If you are experiencing any kind of persistent symptoms, then it is very likely that you may be suffering from Multiple Sclerosis (MS). MS is also commonly referred to as Lou Gehrig's Disease. There have been many speculations about what causes MS. It was believed that MS is caused by several factors such as: immune deficiency, toxins, stress, aluminum toxicity, and infection.
The main MS symptoms that most people who have MS experience are: fatigue, loss of appetite, extreme fatigue and weakness, and a feeling of numbness in the hands and feet. However, other than these common symptoms, there are also some uncommon MS symptoms like bladder or bowel incontinence, depression, impulse control problems, depression, suicidal thoughts and behavior, speech difficulties, and difficulty concentrating. These are the MS symptoms that are known to be present in people who have already been diagnosed with the disease. But on the other hand, there are also some MS symptoms that are not generally seen in people who have already been diagnosed with the disease.
There are also several other minor MS symptoms that exist. One of these is called demyelination. With this condition, the myelin in the myelin sheath is lost. The myelin sheath serves as the protective layer in the brain that helps it transmits signals from nerve to nerve without problems.
Relapsing or remitting MS symptoms depend on how well a person responds to treatment. For example, if a person has been diagnosed with multiple sclerosis and he responds well to the antigens, he should have a positive response to any form of medication. But if a person has been diagnosed with multiple sclerosis and still does not respond well to medication, it is best for him to undergo interferon therapy. Interferon therapy is used primarily to treat relapsing MS symptoms such as fatigue and weakness. However, it can also help patients with moderate-to-severe MS get relief from their relapsing MS symptoms.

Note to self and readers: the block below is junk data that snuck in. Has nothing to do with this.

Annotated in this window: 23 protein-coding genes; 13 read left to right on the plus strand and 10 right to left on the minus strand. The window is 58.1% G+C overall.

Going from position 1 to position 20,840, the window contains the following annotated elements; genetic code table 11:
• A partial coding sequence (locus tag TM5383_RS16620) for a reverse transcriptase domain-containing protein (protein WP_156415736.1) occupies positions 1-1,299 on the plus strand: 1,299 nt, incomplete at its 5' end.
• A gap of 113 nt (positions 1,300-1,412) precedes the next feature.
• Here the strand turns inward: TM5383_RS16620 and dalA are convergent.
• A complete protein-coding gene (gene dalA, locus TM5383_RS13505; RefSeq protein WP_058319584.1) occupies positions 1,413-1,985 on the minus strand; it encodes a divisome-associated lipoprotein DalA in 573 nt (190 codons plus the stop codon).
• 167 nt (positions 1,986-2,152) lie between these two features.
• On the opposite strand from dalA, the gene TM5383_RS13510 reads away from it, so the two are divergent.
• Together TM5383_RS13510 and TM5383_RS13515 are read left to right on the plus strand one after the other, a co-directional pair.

Severe MS is often referred to as MS syndrome. This includes multiple sclerosis that affects the central nervous system and thus affects many parts of the body. If one person suffers from this form of MS, it may cause severe pain and other symptoms such as loss of muscle control and balance, and problems with speech. In some cases, one person might experience an impairment of one or more of his limbs.
There are various MS symptoms that exist for different degrees of MS. For example, for those with mild MS, one may experience fatigue, muscle weakness and short-term memory loss. More severe MS cases may experience sudden loss of muscle control, seizures, poor eyesight, and problems with speech. If a person experiences numbness, tingling, pain or weakness in any of these extremities, he could be having a more severe MS case.
MS symptoms can also include spasticity, another MS condition that results from the failure of the spinal cord to efficiently absorb shock. Spasticity is a swelling of the muscles, and depending on the severity, it can affect one's ability to move. Spasticity can affect both children and adults with MS. Children with MS can have difficulty standing up after doing simple activities such as taking a shower, going to school, or playing sports. Adults with MS can experience fatigue, short-term memory loss and difficulty concentrating.
MS symptoms depend on the type of MS you have, but the most common ones include the ones listed above. In addition, other symptoms can occur due to other conditions such as lymphoma, bone tumors, rheumatoid arthritis, meningitis, encephalopathy and multiple sclerosis. The symptoms of MS can be very similar in all these conditions, or they may vary depending on the type of MS and on your particular case. For example, MS is more likely to present itself with mixed symptoms than with primary symptoms alone. If you suspect that you have MS, consult with a physician to learn about the different types of MS and the available treatments for each.
Oren Zarif - Psychokinesis